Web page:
CPLD intro 1: Light a LED

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Contents

Overview

This is a very simple tutorial to walk you through your first CPLD design and introduce the ISE Webpack tools.

We only have one goal for this demo: light a LED on the development board. Open the ISE project CPLDIntro1LEDon in the XC9572XL or XC2C64A folder.

Tutorial 1 truth table
LED D1
ON

Schematic

Cpld-tutorial-external-circuit.png

The XC2C64A and XC9572XL development boards have two LEDs and a push button. We'll light LED D1 in this demo.

CPLD dev board connections
IO pin connection
LED D1 P39
LED D2 P38
Button BP P18

To turn on the LED we need to connect pin 39 (P39) to the power supply inside the CPLD.

Cpld-intro1.png

We do this with a simple schematic entry, just like designing a circuit board in Eagle. If you've used a circuit design app before the interface should be fairly self-explanatory, but you can see how we constructed this schematic step-by-step below.

  • VCC is a schematic element that represents a connection to the CPLD power supply
  • OBUF is an output buffer that takes an internal CPLD signal and connects to a pin. All inputs and outputs from the CPLD must be attached to a buffer element
  • LED is an output marker. Output and input markers will be assigned to CPLD pin numbers in the UCF file below

Assign pin numbers in UCF

#PIN MAP OF DANGEROUSPROTOTYPES.COM CPLD BREAKOUT BOARDS
#LICENSE: CC-0 (CREATIVE COMMONS 0)
NET "LED"            LOC =  "P39";

Input and output markers in the schematic are mapped to actual CPLD pin numbers in the UCF file. This is an example UCF file that defines the LED connection on the development boards.

  • The Pxx numbers are the actual pin number on the CPLD. Set the LOC (location) of the LED marker to P39. Easy.
  • ISE has a GUI utility to assign pin numbers, but it doesn't work with CoolRunner-II CPLDs.

We mapped the LED output marker to pin 39, which is attached to LED D1 on the development boards.

Synthesize the design

Cpld-intro-synthesize.png

Synthesizing is the CPLD and FPGA equivilent of compiling. It turns your schematic or VHDL/Verilog code into a bitstream that implements the design.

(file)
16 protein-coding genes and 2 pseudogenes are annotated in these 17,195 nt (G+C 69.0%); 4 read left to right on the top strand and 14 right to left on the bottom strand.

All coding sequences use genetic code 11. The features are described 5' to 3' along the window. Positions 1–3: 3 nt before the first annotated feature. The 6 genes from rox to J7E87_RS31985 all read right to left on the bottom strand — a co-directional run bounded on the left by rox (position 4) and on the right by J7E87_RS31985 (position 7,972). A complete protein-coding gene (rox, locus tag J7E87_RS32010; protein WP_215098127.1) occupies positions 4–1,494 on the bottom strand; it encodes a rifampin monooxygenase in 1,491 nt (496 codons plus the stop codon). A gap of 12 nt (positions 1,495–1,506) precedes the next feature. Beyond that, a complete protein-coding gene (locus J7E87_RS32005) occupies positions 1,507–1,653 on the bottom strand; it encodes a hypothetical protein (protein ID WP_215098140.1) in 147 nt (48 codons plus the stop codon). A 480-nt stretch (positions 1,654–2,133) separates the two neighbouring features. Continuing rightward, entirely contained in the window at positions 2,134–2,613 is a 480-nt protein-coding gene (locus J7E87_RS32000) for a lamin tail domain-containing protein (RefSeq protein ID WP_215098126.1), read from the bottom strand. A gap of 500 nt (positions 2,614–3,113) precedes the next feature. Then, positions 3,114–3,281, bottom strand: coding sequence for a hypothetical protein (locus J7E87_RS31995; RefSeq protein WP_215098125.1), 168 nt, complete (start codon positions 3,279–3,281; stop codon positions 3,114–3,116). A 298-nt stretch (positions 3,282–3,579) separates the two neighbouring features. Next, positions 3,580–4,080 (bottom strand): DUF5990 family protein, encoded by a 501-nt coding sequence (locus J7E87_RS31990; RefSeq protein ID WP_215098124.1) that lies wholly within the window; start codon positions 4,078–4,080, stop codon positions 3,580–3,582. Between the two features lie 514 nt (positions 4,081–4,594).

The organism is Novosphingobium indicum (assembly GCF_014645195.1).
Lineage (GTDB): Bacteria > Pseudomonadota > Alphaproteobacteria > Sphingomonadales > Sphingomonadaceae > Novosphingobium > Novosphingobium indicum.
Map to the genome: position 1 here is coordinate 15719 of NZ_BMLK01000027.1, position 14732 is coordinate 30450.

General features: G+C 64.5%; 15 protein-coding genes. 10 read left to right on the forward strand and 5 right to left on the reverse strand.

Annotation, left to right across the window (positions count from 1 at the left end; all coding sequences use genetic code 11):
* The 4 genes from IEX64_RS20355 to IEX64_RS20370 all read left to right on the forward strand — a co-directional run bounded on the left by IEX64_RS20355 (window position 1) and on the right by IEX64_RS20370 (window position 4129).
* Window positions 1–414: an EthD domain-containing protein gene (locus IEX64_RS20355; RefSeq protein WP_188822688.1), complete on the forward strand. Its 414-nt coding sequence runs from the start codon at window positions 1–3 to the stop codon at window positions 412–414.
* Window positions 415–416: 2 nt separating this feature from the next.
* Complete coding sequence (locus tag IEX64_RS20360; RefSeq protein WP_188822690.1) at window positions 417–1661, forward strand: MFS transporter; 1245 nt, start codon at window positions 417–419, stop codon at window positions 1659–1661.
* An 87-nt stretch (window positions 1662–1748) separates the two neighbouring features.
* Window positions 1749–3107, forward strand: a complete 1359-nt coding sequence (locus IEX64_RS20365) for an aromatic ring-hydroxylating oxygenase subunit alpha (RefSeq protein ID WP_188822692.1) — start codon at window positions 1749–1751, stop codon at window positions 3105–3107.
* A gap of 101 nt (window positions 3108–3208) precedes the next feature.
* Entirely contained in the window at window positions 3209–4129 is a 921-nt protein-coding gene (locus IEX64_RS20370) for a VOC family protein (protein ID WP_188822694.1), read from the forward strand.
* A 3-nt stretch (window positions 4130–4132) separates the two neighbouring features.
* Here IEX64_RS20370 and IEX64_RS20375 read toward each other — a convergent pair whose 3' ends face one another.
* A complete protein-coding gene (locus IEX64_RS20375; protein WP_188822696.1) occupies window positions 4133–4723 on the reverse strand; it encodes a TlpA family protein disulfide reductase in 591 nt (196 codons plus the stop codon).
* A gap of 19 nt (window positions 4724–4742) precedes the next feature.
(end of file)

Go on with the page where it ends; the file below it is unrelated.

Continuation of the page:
When your schematic is ready push the green play button to synthesize the design. ISE will report any errors and generate a bitstream.

  • It will take a while, up to a few minutes
  • A synthesis report will show how many of the CPLD resources are used

Export a JTAG programming file

Cpld-itutorial-ise-impact.png

Most CPLDs are programmed through a 4-wire JTAG interface. ISE programs CPLDs via the IMPACT utility, listed on the design panel as shown.

Only parallel cables and Xilinx USB cables can be used directly from IMPACT. We can also export generic JTAG programming files called (X)SVF. These files can be loaded with an external (X)SVF player utility and output through any JTAG programmer such as the Bus Pirate or Bus Blaster.

Program the CPLD

With (X)SVF programming files in hand we're ready to program the CPLD.

Just about any JTAG programmer with an (X)SVF player can now be used to program the CPLD. Here's some examples with our own programmers:

Making the schematic

This is a detailed look at the ISE features we used to create the schematic.

We think the schematic editor is annoying, but it is also pretty intuitive. Instead of boring you with all this stuff up top, we jumped into the action. If you want to see the details, here they are.

New schematic project

Cpld-sch-tut-1.png

  • Create a new schematic project with the File->New Project dialog, select your CPLD type and package

Add symbols

Cpld-ise-symbolds-tab.png

  • With the new blank schematic open, click on the Symbols tab at the bottom of the menu on the left of the screen
  • The available schematic symbols are shown by category
  • Clock on a symbol to place it on the schematic

Connect stuff

Cpld-tutorial-ise-wiretool.png

  • Use the wire tool (looks like a pen) to connect schematic symbols

Add IO markers

Cpld-tutorial-ise-iomarker.png

  • IO markers indicate where signals enter or exit the schematic
  • External input or outputs should always connect to a buffer symbol before entering other logic
  • Click the IO marker button on the schematic toolbar (highlighted in the image above)
  • Choose input, output, or bidirectional type
  • Click on the end of wires and symbols to add IO markers

Name IO markers

Cpld-ise-sch-net-1.png

  • The IO marker name is used in the UCF file to assign actual CPLD pins to the schematic
  • To change the IO name: right click the IO and choose Rename port

Cpld-ise-sch-net-2.png

  • Change the IO marker name in the dialog box and hit ok
  • This output is now named LED

Assign pins

#PIN MAP OF DANGEROUSPROTOTYPES.COM CPLD BREAKOUT BOARDS
#LICENSE: CC-0 (CREATIVE COMMONS 0)
NET "LED"            LOC =  "P39";

Input and output markers in the schematic are mapped to actual CPLD pin numbers in the UCF file.

  • The Pxx numbers are the actual pin number on the CPLD
  • We set the LOC (location) of the LED marker to P39, which is attached to LED D1 on the development boards